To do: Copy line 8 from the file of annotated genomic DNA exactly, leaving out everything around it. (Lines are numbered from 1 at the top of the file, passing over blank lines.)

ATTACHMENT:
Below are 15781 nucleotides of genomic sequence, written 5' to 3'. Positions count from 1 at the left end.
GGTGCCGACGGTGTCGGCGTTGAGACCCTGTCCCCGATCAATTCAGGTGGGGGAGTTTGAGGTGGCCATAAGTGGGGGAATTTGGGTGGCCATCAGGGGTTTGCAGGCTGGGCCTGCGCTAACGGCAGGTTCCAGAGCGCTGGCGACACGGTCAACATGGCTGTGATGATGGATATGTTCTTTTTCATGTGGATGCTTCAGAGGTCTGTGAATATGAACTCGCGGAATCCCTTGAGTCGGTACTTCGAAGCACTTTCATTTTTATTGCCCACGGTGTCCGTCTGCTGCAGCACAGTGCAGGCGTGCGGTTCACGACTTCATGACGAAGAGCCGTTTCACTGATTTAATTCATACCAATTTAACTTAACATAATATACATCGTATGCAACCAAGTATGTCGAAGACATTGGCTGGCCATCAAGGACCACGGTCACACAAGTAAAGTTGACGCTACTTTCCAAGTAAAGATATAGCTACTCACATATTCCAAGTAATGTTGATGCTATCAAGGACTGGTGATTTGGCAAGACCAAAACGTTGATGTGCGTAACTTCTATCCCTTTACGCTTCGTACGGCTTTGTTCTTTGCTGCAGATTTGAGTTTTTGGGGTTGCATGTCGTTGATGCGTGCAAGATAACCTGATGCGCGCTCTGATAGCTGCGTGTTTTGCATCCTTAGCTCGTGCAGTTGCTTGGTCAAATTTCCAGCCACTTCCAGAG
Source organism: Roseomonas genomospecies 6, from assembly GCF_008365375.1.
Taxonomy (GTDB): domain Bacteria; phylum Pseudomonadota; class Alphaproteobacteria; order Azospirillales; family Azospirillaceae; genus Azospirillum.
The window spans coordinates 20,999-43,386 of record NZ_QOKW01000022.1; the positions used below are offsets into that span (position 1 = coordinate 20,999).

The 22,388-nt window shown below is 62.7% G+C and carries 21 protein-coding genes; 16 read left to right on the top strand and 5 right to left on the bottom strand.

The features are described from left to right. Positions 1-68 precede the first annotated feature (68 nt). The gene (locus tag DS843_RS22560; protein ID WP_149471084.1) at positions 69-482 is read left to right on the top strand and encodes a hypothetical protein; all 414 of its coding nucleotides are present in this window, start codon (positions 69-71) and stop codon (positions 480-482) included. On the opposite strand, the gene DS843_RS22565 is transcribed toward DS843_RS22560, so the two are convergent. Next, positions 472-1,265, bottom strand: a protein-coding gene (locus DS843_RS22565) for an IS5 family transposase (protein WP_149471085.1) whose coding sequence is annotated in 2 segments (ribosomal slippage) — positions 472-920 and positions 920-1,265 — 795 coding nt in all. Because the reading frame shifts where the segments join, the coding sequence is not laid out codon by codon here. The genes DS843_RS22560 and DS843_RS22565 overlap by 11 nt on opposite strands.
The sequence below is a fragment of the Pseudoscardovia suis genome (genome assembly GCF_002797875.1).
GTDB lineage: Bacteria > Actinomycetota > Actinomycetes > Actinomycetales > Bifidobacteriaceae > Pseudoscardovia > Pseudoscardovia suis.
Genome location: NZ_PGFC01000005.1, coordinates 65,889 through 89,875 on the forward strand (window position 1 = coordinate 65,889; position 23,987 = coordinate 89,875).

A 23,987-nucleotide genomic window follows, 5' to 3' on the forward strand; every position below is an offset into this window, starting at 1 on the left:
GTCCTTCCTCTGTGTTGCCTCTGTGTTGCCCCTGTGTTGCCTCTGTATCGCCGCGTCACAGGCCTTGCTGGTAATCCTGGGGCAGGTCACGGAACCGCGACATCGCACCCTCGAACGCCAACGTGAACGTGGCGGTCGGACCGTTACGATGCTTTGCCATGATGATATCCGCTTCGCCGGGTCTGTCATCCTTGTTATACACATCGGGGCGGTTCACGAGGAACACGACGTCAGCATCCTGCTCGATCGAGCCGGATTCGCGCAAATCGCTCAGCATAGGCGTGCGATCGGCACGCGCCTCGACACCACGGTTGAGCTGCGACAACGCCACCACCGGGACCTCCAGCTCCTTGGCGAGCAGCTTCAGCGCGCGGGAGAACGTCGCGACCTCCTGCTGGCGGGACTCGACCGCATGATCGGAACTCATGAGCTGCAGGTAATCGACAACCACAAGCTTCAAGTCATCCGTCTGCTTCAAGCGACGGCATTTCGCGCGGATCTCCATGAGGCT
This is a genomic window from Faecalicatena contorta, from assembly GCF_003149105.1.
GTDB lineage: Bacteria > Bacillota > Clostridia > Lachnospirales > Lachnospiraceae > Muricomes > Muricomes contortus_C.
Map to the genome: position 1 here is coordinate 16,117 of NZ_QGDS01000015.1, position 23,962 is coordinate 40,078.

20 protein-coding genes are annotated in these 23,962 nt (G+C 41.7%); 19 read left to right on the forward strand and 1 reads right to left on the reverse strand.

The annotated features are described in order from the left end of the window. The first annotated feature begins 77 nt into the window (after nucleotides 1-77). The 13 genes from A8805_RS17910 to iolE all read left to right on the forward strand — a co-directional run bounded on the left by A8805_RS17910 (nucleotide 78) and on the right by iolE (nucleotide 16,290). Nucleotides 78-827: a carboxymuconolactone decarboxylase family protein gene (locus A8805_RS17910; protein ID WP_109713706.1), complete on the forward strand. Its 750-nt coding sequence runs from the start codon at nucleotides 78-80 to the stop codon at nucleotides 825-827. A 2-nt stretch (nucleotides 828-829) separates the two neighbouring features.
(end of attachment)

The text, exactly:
The sequence below is a fragment of the Pseudoscardovia suis genome (genome assembly GCF_002797875.1).